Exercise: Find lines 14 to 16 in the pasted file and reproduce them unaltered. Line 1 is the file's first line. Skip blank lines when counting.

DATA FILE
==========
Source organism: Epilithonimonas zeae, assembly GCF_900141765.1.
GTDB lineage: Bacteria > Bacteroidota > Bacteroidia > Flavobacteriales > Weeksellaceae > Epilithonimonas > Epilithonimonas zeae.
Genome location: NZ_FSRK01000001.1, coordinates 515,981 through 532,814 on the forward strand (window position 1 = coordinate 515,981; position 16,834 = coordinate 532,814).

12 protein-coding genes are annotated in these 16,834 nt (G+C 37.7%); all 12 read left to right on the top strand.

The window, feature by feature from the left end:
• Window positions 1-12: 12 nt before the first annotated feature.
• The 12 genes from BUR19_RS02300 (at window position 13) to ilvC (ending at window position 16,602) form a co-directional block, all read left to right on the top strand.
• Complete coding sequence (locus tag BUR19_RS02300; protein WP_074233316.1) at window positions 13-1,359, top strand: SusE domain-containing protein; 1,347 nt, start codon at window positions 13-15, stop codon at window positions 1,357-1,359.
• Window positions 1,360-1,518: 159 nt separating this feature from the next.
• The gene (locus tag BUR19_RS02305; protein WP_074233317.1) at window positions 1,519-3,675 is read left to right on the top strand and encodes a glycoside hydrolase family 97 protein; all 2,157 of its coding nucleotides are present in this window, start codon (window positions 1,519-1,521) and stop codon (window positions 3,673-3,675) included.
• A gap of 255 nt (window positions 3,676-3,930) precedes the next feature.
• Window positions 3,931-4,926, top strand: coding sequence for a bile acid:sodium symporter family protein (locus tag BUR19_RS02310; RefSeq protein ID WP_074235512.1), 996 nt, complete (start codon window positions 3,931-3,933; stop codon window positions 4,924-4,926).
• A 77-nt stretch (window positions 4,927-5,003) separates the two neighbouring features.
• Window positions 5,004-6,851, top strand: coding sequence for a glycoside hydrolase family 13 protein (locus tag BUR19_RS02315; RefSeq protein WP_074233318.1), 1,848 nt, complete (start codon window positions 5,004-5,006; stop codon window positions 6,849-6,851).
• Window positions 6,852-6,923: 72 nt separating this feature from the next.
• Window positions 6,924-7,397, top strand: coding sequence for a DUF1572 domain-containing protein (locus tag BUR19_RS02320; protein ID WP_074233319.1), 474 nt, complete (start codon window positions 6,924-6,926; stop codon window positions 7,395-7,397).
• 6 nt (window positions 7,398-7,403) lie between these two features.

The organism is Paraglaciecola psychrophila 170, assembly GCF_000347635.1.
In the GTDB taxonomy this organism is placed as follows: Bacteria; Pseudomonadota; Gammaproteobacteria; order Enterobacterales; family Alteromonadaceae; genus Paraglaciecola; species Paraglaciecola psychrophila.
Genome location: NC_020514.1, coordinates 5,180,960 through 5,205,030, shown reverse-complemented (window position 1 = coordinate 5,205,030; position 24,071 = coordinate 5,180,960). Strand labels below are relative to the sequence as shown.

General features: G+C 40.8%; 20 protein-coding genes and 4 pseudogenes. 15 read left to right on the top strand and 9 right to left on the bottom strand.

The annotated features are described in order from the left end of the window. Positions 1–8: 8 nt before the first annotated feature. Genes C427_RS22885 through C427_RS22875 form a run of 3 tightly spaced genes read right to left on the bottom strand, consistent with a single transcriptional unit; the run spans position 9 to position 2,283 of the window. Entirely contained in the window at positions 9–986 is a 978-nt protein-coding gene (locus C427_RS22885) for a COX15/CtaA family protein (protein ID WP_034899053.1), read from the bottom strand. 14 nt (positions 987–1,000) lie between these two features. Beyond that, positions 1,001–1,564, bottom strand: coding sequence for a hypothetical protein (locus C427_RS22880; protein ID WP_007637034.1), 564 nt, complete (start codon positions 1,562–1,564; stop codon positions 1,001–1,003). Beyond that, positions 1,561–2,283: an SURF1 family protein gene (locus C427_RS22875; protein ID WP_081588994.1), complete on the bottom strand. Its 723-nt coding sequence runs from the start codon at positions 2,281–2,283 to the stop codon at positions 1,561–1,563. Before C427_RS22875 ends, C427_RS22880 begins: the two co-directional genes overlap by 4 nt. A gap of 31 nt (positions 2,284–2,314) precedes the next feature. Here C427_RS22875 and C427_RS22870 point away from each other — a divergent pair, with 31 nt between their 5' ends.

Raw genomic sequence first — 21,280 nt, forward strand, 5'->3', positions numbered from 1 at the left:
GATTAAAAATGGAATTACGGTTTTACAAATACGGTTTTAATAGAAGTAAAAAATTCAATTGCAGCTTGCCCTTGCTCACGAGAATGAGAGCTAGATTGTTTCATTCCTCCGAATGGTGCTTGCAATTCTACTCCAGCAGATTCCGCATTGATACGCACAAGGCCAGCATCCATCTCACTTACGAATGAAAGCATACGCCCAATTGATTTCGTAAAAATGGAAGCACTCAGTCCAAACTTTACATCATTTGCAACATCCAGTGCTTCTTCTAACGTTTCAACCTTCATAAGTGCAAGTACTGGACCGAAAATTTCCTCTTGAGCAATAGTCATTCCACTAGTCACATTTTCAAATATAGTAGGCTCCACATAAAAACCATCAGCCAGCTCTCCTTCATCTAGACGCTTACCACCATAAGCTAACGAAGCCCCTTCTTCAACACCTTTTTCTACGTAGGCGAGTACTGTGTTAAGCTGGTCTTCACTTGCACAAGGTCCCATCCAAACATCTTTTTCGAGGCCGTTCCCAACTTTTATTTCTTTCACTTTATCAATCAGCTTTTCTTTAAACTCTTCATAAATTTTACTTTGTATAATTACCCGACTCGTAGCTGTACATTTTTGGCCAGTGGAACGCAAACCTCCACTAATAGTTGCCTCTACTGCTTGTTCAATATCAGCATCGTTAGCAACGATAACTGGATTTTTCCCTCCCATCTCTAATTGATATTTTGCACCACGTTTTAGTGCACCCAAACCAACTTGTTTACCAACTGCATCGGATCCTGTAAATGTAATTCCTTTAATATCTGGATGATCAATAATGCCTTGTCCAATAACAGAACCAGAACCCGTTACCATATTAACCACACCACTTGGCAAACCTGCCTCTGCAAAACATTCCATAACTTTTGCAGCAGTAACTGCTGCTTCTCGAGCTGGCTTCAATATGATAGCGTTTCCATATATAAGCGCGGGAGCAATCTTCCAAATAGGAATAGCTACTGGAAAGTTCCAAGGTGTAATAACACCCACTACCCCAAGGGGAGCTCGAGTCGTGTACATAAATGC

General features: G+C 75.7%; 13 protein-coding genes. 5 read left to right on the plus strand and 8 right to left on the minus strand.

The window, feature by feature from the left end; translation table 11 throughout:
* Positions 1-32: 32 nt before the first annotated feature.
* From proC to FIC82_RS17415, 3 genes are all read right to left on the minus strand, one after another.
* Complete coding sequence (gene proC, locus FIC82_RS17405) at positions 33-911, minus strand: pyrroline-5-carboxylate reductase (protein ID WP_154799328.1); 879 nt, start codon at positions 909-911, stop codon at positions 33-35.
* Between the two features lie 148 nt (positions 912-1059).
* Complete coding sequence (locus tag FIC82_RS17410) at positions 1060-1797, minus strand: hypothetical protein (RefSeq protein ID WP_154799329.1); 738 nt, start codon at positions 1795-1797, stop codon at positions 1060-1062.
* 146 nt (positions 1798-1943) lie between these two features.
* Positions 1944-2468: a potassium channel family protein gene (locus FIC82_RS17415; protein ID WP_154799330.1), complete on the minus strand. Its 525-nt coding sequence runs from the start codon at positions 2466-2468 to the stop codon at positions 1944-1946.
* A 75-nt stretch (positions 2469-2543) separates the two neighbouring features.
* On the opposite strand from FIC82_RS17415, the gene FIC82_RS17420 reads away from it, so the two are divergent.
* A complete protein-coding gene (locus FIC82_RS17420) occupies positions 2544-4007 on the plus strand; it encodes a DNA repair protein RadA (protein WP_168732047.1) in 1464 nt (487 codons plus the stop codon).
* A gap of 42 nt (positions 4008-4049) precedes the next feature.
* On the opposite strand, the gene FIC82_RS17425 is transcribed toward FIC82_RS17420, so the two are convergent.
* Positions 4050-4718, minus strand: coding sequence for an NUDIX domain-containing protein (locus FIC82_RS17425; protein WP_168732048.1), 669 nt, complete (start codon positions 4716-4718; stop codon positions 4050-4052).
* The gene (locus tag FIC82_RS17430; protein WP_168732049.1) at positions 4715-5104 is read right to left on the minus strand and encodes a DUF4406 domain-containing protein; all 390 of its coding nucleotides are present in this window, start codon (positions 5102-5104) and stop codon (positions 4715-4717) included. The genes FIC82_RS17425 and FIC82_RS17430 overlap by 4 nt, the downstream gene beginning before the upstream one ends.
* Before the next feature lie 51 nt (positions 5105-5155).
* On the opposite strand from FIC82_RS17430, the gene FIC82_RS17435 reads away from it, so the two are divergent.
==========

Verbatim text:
• Window positions 5,004-6,851, top strand: coding sequence for a glycoside hydrolase family 13 protein (locus tag BUR19_RS02315; RefSeq protein WP_074233318.1), 1,848 nt, complete (start codon window positions 5,004-5,006; stop codon window positions 6,849-6,851).
• Window positions 6,852-6,923: 72 nt separating this feature from the next.
• Window positions 6,924-7,397, top strand: coding sequence for a DUF1572 domain-containing protein (locus tag BUR19_RS02320; protein ID WP_074233319.1), 474 nt, complete (start codon window positions 6,924-6,926; stop codon window positions 7,395-7,397).